We set off for Dalhousie Spring ( about 70 km of Rocky road ) which is the real start of the actual desert trip . The spring itself was pretty nice – stripped off for a dip in the deep spring – water probably about 35 c – very nice way to start the trip proper  The Simpson desert was called the ” Great Ribbed Desert ” prior to getting its washing machine tag because of its link to that Mr Simpson of washing machine fame . From the air it look like giant ribs laid out nth south that stretch for over 300 Kms . The ribs are all ridge sand dunes , thus to cross the Simpson one must pass over about 1000 dunes . They are approx 30 meters in height but vary. There is normally a flat area between each ridge , some have salt lakes in them. 

   
   

The trip over had us camping for three nights. We saw the odd groups ( 3 or 4 vehicle convoys ) but few and far between . We took the less travelled route , via the Rig Road and back up the Knolls track . Lots of interesting varied scenery , plenty of dingo present and we often saw fresh camel tracks. Lizards galore and some bird life. The desert had winter rains this year so we had plenty of wild flower to see too.
Has been an educative trip for me -( thanks Paul for guidance and tips )  testing just where Henrietta is capable of going in sand country. With lower tyre pressures I have been amazed at just how doable this sand country can be . 

  

This is Pauls monster swag –what city folk did to the useful simple compact swag of yesteryear . Now it is 10 times the packed size of a tent ! For a man who snores ( very loudly ! ) it is perhaps a good option. His smart lady would need a swag of her own – some distance apart maybe 😉 

    
 

   
 

Poeppels Corner — this marks the intersect between SA , NT and Queensland . Celebratory beer 

   
 

Our trips end . Pic of Paul ontop little Red – the easier option than Big Red – from there it was an easy 30 km to the famous outback settlement of Birdsville . Food , fuel , bakery and the famous pub. May be a big night 😊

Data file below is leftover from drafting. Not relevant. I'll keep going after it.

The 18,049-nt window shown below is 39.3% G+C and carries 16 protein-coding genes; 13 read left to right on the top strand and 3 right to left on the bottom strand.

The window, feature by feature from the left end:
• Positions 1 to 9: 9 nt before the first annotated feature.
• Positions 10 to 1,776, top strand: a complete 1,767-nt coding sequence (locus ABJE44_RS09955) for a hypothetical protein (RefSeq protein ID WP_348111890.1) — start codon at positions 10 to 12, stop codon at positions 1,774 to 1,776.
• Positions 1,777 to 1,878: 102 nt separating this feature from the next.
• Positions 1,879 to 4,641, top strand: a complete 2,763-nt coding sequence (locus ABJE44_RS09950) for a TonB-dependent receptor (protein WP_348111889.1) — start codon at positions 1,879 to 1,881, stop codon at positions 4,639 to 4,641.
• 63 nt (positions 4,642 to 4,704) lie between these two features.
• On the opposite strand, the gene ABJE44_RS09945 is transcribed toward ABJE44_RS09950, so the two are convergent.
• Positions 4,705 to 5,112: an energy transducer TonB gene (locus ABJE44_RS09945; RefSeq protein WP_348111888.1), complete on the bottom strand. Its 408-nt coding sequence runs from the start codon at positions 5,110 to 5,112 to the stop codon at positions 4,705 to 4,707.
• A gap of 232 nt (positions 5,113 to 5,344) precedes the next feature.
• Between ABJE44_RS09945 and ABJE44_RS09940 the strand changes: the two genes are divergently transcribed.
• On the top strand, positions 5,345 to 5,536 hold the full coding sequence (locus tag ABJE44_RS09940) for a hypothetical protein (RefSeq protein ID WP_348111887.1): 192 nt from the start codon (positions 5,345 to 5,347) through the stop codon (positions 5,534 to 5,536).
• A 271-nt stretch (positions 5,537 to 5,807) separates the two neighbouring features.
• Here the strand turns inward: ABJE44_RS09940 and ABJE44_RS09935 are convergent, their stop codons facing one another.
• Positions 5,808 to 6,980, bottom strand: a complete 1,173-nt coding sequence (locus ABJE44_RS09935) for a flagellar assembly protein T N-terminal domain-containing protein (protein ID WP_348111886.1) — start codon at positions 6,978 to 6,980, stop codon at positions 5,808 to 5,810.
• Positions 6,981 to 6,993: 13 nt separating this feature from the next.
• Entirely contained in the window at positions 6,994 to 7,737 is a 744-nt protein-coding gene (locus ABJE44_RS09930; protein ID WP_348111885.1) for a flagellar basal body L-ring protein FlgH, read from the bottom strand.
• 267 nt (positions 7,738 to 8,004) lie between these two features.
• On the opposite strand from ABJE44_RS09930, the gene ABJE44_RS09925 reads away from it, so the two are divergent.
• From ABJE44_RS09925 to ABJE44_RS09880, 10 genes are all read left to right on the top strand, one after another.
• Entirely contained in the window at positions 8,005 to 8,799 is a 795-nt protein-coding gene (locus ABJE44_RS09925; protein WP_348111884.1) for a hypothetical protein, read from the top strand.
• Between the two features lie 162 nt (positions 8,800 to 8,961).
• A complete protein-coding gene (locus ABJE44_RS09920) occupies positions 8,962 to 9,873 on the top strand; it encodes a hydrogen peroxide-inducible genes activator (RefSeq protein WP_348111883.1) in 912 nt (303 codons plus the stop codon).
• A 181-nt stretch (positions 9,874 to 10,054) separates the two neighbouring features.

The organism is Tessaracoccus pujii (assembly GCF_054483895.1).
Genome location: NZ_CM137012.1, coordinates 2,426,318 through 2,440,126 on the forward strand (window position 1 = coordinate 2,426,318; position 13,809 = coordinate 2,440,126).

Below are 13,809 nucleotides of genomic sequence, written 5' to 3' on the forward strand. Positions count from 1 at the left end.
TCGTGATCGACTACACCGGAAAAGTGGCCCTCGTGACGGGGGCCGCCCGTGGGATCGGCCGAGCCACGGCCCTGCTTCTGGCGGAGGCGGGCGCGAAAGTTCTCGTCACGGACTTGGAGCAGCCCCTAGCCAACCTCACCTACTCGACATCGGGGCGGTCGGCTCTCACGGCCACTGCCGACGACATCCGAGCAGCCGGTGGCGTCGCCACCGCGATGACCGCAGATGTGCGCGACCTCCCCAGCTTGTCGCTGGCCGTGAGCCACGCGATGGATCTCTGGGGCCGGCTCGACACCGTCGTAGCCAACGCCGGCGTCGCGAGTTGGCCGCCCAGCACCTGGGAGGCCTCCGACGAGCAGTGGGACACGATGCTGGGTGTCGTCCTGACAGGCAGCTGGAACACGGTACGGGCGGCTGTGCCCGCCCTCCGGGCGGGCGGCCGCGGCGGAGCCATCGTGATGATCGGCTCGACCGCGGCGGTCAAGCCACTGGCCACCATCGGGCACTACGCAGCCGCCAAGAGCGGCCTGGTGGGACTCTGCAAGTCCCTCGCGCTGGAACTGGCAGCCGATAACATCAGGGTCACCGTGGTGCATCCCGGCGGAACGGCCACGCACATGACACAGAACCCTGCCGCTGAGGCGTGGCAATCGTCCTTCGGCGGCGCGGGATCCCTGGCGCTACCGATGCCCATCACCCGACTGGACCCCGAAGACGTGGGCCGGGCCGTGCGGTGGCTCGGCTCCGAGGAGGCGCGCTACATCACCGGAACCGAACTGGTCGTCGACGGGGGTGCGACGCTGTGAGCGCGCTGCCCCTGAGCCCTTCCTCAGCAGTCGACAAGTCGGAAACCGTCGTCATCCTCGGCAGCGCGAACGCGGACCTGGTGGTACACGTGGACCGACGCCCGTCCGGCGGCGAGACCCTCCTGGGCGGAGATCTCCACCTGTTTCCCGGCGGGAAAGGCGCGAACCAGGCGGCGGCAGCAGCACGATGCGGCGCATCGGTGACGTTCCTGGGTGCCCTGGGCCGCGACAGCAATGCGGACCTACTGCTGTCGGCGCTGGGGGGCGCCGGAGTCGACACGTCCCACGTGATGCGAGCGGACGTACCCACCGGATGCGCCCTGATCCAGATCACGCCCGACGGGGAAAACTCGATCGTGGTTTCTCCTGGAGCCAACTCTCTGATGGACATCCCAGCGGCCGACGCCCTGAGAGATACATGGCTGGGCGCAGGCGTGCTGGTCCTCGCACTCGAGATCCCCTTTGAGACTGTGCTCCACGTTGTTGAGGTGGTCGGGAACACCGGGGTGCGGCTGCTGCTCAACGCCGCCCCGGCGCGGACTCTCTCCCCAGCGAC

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The  “washing machine” desert 

 

Have spent the last two days prepping Henrietta for our big adventure over the Simpson desert. 

Why the washing machine desert ? – well turns out that the Simpson desert was named rather late in the history of European exploration of Australia – late as the 1920’s – and named after Mr Simpson of washing machine fame who footed the bill for an aerial survey over this area as it was being explored.

  

My partner in this adventure , swagman Paul Sutton , has just finished off securing his last , most important piece of kit . He has this most impressive swag , a sort of tent swag. Paul manufactured some neat hardware to secure the jerry cans to the roof rack for the extra 40 liters of fuel we estimate we will require . He is a consummate engineer held in high repute by those lucky enough to know him and Henrietta has been given a comprehensive survey by Paul to ensure she it fit for the demands ahead. We have a bunch of extra spares , a neat sarca ground anchor for winching ourselves out of the shit and some important kit that allows us to repair tyres in the outback ( a beadbreaker) 

   
 

  

Paul and Greg 

Greg has family connections to Paul ( Lynn’s younger brother )  . Greg trains pilots , among other things , and very kindly took Paul and me out for a great flight in and around Adelaide , Fleurieu Peninsula , Victor Harbour and the mouth of the Murray River. A spectacular flight in fine weather with some turbulence . Tight banking turns to get a close up look at some sights made for a memorable trip 😉 ( pics above of banking turn with a look at the Mouth of the Murray River.)  Our flight took all of 90 minutes so it was certainly a great treat and very generous of Greg.

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Visiting Chris — the hard way — crossing the Simpson desert 

My son Chris emigrated to Australia in February 2015 . Big word ” emigrated ” a scary thing to do when you are only 21 . He made the call that the big Australian economy would likely provide him with much more opportunity than staying on in his country of birth. Courtesy of his mother , he now enjoys duel nationality and the important privileges that citizenship in Australia guarantees. He has made a great adjustment , recently getting a good promotion within the company , a more challenging and interesting job now and he seems to be relishing the challenge of making a name for himself. 

His new job meant he made a big move out to Parramatta and took a tenancy on a brand new apartment , his first sole tenancy .